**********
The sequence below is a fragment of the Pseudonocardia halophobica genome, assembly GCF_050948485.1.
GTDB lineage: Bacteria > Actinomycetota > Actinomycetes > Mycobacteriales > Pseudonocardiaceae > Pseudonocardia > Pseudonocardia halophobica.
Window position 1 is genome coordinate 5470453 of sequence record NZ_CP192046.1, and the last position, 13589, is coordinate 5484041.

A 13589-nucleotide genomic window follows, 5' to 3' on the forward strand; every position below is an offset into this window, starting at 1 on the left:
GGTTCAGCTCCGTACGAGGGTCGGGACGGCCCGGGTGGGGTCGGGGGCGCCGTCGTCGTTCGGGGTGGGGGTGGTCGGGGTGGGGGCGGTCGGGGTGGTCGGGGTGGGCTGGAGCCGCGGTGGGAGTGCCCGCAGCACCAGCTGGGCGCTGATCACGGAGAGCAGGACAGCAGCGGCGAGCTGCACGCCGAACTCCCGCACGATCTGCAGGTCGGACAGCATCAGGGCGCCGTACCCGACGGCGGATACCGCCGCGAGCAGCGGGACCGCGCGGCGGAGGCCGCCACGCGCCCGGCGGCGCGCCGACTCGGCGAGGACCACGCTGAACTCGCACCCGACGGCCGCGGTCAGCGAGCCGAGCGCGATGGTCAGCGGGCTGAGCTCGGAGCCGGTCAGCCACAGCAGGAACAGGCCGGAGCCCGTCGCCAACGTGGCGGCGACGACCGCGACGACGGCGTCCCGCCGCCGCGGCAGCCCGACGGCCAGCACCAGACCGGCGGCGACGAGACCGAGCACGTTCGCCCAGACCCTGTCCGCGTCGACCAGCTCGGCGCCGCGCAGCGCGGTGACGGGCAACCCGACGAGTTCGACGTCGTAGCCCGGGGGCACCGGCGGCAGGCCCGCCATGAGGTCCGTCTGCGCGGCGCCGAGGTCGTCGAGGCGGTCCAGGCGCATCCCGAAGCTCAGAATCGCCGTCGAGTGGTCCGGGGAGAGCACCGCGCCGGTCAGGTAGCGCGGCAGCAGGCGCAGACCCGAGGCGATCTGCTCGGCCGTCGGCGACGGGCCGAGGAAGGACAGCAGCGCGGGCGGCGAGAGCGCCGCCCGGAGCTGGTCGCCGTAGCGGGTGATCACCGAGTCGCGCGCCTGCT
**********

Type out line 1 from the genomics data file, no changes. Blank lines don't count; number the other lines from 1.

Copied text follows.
The sequence below is a fragment of the Pseudonocardia halophobica genome, assembly GCF_050948485.1.